Seals feel stressed in presence of sharks

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Seals feel stressed in presence of sharks

December 06, 2017 - 19:57
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A study examines the impact of predators on their prey's stress levels in the wild.

Colony of brown fur seals at Cape Cross on the Skeleton Coast, Namibia.

Being a seal swimming in the ocean surrounded by great white sharks is definitely stressful. In a three-year study, researchers sought to find out whether living in high-stress conditions can have an impact on the seal population.

Led by University of Miami (UM) Rosenstiel School of Marine and Atmospheric Science, they focussed their attention on the fur seals living off South Africa's Western Cape, where one of the densest populations of great white sharks are found. The findings of the study was published recently in the Ecology journal.

At the different seal colonies, they compared the glucocorticoid metabolite concentrations (fGCM) in seal fecal samples with the residency patterns of great white sharks. (fGCM is a cortisol stress hormone.) At one of the sites, shark attack rates were also considered.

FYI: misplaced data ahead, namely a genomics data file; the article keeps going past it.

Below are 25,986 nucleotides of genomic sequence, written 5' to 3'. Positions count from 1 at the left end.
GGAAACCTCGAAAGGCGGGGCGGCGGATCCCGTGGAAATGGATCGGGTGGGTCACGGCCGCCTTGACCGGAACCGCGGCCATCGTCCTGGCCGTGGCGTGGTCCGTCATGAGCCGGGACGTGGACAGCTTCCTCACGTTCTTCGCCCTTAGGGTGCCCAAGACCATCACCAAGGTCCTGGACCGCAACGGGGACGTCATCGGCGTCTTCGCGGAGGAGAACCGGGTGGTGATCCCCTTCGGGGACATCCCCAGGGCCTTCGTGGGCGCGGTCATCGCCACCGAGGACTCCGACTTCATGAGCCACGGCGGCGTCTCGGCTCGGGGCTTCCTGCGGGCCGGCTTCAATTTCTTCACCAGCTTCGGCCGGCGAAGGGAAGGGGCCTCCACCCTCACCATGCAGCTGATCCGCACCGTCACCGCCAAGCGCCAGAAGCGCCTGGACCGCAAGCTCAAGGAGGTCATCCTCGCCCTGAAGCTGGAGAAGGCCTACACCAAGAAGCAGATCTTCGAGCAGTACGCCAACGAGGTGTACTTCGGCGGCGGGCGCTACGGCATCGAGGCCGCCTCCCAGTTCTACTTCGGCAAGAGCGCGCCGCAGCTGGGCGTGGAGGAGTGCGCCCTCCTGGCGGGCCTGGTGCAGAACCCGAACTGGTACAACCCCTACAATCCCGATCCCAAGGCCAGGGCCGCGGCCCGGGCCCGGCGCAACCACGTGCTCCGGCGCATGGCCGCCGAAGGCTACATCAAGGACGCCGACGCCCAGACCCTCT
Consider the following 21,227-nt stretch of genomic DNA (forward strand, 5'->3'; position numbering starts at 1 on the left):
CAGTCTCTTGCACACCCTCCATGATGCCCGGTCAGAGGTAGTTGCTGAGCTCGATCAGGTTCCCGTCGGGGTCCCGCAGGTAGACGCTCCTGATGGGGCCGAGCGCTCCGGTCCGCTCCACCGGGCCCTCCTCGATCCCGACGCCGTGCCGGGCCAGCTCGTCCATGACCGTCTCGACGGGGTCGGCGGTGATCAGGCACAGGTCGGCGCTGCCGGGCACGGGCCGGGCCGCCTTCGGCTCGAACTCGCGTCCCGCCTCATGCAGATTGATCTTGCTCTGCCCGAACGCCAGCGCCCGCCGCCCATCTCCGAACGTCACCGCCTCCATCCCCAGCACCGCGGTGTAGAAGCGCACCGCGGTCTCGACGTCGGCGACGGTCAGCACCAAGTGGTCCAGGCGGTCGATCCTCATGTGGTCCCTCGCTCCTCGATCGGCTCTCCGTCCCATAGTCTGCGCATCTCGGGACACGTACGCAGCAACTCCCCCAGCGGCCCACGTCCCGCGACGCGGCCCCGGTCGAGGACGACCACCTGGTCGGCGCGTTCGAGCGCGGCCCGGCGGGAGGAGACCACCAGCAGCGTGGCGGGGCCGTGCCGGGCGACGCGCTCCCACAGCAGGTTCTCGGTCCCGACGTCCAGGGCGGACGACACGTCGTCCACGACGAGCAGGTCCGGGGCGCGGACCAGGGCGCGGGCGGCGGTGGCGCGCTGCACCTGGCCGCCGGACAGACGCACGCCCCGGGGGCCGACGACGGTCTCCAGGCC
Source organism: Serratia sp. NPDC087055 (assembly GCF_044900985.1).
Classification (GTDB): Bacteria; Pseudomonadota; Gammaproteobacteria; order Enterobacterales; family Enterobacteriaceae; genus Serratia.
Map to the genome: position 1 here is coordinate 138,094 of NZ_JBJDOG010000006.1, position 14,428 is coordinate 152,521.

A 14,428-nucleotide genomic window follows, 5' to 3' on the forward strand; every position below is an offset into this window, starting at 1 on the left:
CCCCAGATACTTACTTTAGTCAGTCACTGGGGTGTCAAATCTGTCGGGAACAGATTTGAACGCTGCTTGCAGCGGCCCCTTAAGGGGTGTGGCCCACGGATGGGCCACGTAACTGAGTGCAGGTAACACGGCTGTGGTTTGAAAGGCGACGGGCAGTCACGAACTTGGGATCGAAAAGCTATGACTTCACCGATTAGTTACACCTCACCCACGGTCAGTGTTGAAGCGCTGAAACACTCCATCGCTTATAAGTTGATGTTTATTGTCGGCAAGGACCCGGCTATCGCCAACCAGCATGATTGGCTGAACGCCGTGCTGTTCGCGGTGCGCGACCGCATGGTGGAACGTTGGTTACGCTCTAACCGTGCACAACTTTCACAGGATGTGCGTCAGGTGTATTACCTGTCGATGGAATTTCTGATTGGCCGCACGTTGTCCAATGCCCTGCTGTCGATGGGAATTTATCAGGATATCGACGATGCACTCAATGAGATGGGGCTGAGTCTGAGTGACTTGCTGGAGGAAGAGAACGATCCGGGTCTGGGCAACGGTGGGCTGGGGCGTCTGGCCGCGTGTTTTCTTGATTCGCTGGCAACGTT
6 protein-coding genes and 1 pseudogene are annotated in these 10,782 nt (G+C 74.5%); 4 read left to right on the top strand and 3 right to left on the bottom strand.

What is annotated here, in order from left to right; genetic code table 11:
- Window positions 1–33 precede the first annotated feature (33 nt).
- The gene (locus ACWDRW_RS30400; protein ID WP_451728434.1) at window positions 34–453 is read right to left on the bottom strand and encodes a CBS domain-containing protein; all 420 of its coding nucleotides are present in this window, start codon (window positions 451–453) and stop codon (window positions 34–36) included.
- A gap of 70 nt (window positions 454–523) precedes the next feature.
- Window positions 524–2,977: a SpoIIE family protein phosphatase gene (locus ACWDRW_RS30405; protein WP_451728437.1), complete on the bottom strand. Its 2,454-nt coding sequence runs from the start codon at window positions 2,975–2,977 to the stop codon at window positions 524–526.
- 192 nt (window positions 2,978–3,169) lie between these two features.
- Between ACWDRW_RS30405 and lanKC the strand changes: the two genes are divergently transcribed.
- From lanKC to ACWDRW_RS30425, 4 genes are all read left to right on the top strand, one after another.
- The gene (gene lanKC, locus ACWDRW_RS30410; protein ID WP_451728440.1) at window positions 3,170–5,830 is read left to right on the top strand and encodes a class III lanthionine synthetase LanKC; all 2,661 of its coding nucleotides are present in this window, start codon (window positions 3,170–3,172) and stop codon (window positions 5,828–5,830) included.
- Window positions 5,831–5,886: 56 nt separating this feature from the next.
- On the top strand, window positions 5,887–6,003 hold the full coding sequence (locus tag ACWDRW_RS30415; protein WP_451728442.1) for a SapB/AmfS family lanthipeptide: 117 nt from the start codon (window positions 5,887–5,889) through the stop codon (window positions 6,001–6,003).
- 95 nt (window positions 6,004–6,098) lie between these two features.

“Our findings showed that seals exhibited high stress in the places and at the times when great whites were hunting and the seals had no way of anticipating or effectively preventing a predation attempt from any shark that decided to attack,” said lead author Neil Hammerschlag, a research assistant professor at the UM Rosenstiel School and UM Abess Center for Ecosystem Science and Policy.

“Comparable stress responses were not detected in places and times where sharks were not hunting. Interestingly, stress responses were also not detected at one island where seals could reduce their risk of attack by using kelp beds and reef as underwater refuges, despite the presence of hunting great whites,” said co-author Scott Creel, a professor at Montana State University.

The team thus concluded that in cases where the risk cannot be predicted or controlled by behavioural responses, predation risk will lead to an increased level of stress for the fur seals.

Hammerschlag concluded that the study's findings underlined the ecological importance of apex predators, saying: "Any resulting loss in health or survival of prey due to predator-induced stress could have cascading effects on the entire ecosystem and food web."

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